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There are a number of pros and cons to a balance transfer

Understanding Balance Transfers

Secured Loans > Our Loans > Bad Credit Debt Consolidation Loans > Understanding balance transfers

Transferring all or part of a debt from one card to another in order to benefit from reduced rates of interest is called a balance transfer. There are a number of pros and cons to a balance transfer, which are discussed below.

Why Transfer a Balance?

Balance transfers are a really good way to manage credit and, if handled properly, can work a bit like an interest-free loan. If you have a credit card balance on which you are paying a high level of interest, transferring that balance to another card offering zero per cent interest for a set period will potentially save you a considerable amount of money. For those who have the means to completely repay the balance within the offer period, no interest will be payable at all. Those who can’t will pay interest on any remaining balance.

What Do I Need to Consider?

The best balance transfer deals are usually available only for those with exemplary credit scores. However, there are still many competitive offers out there.

Even when an interest-free period has been agreed, a monthly minimum payment will still be required. Failure to make this payment may incur a full interest or penalty charge and could damage your credit rating, even if your intention is to repay in full at the end of the offer period.

Be aware that there is usually a fee for the balance transfer. This is typically about 3 % of the balance being transferred, but rates vary so do shop around before making a commitment. You may be able to find a card with a lower transfer fee, but the 0 % offer period may be a shorter term.

Balance transfer credit cards often have a higher interest rate for purchases. These could even be based on a higher rate than the one applied to the original credit card. Bear this in mind, and if possible avoid using the card for purchases altogether.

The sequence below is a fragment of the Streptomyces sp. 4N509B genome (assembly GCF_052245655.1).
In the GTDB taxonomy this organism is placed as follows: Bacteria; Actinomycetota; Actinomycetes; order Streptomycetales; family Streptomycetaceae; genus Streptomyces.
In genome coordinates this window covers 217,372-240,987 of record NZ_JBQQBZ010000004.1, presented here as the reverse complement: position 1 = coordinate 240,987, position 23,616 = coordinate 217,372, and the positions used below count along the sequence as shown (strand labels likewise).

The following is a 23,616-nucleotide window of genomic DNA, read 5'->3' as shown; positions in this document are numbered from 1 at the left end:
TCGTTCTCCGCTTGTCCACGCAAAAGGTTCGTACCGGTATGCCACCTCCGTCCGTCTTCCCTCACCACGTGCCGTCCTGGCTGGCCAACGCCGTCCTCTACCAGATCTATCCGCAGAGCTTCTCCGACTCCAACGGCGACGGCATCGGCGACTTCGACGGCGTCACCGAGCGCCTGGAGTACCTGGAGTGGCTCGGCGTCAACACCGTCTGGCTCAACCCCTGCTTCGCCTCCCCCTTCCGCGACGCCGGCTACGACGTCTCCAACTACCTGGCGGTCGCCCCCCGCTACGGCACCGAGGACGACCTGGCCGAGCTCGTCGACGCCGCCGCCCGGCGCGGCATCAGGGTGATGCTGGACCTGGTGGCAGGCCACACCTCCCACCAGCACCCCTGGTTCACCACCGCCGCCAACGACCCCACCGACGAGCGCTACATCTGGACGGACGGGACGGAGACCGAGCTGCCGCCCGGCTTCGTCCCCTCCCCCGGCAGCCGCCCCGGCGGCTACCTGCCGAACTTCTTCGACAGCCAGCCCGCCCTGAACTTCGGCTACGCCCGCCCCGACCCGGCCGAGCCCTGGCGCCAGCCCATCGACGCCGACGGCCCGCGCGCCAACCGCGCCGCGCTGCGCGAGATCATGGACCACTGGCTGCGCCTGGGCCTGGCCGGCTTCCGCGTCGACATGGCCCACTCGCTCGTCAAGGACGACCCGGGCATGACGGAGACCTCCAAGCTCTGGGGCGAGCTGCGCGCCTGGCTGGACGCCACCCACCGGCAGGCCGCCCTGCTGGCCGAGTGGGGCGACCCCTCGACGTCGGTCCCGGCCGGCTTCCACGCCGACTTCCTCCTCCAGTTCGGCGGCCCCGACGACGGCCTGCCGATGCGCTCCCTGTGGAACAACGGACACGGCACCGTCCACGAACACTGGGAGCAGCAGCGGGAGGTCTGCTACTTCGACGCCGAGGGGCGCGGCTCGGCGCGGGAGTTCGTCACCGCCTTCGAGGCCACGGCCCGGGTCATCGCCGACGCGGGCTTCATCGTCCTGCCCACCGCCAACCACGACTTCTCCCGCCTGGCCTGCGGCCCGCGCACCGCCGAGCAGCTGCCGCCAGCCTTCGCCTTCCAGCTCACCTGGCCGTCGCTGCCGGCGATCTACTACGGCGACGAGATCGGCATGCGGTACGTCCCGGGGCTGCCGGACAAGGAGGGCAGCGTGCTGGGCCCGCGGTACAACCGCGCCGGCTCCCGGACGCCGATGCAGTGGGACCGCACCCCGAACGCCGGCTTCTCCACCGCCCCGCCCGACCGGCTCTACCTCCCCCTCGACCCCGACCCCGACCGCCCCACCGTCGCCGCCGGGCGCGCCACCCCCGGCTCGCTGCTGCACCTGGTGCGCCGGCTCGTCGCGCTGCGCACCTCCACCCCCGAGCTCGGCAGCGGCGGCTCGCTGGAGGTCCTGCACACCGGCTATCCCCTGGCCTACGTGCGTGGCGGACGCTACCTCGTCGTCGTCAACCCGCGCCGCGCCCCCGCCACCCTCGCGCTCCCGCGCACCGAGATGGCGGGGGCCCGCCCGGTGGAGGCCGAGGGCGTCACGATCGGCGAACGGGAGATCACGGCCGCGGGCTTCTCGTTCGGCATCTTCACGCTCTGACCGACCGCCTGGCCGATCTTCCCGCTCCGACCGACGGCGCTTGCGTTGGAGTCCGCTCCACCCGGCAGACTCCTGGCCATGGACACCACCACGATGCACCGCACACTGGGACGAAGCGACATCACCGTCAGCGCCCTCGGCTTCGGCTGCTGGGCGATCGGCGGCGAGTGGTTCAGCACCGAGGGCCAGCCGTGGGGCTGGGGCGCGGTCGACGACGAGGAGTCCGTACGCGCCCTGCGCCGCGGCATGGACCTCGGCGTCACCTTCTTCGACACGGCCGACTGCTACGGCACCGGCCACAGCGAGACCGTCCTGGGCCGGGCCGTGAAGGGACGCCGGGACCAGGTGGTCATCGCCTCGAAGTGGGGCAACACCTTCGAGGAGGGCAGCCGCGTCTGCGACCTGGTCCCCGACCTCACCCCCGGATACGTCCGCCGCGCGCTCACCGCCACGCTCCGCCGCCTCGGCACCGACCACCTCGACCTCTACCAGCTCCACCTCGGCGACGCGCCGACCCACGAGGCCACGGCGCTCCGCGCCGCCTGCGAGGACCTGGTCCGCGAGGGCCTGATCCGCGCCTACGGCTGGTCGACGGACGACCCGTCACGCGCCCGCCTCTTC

Transfer the balance as soon as possible after opening the account or you may lose out on the 0% offer. Card issuers typically limit the switch to within a couple of months of the account starting, so don’t wait.

People who regularly switch credit cards may find that their credit score is affected adversely. Each time you make a balance transfer it will be recorded in your credit record, and lenders don’t like it. Try instead to pay off the balance during the offer period.

One way to ensure the debt is repaid in full by the time the offer ends is to set up a direct debit and divide the balance between the number of months in the offer period. In this way, the debt is repaid in a manageable and predictable manner and there are no concerns about organising another transfer for the remaining balance.

Banking groups do not allow balance transfers to take place between their members. So before setting up a new account, it is important to check on this.

If it is not possible to repay the card balance in full before the end of the offer period, it may be more beneficial to make a final switch rather than incur the higher interest charges which will be applied to the account once the offer ends.

Another alternative could be to take out a loan to clear the balance, which may enable you to take advantage of a lower rate of interest. Secured lending or debt consolidation loans can also be helpful if you have more than one card to pay off or have a big debit balance on your cards.

Once the balance has been paid off, it is a good idea to close the card account. This will remove the temptation to spend on a card that will have a higher rate of interest on purchases. You can then look for another card which offers a more competitive rate.

Warning: Late payment can cause you serious money problems. For help, go to moneyhelper.org.uk
Representative 28.96% APRC (Variable) - For a typical loan of £20,950 over 85 months with a variable interest rate of 23.00% per annum, your monthly repayments would be £537.44. Including a Product Fee of £2,095.00 (10% of the loan amount) and a Lending Fee of £714.00, the total amount repayable is £45,682.15. Annual Interest Rates ranging from 11.7% to 46.5% (variable). Maximum 50.00% APRC. The loan must be paid back by your 70th birthday. Read more.

Think carefully before securing debts against your home your home may be repossessed if you do not keep up repayments on your mortgage or any other loan secured against it. If you are thinking of consolidating existing borrowing, you should be aware that you may be extending the terms of the debt and increasing the total amount you repay.
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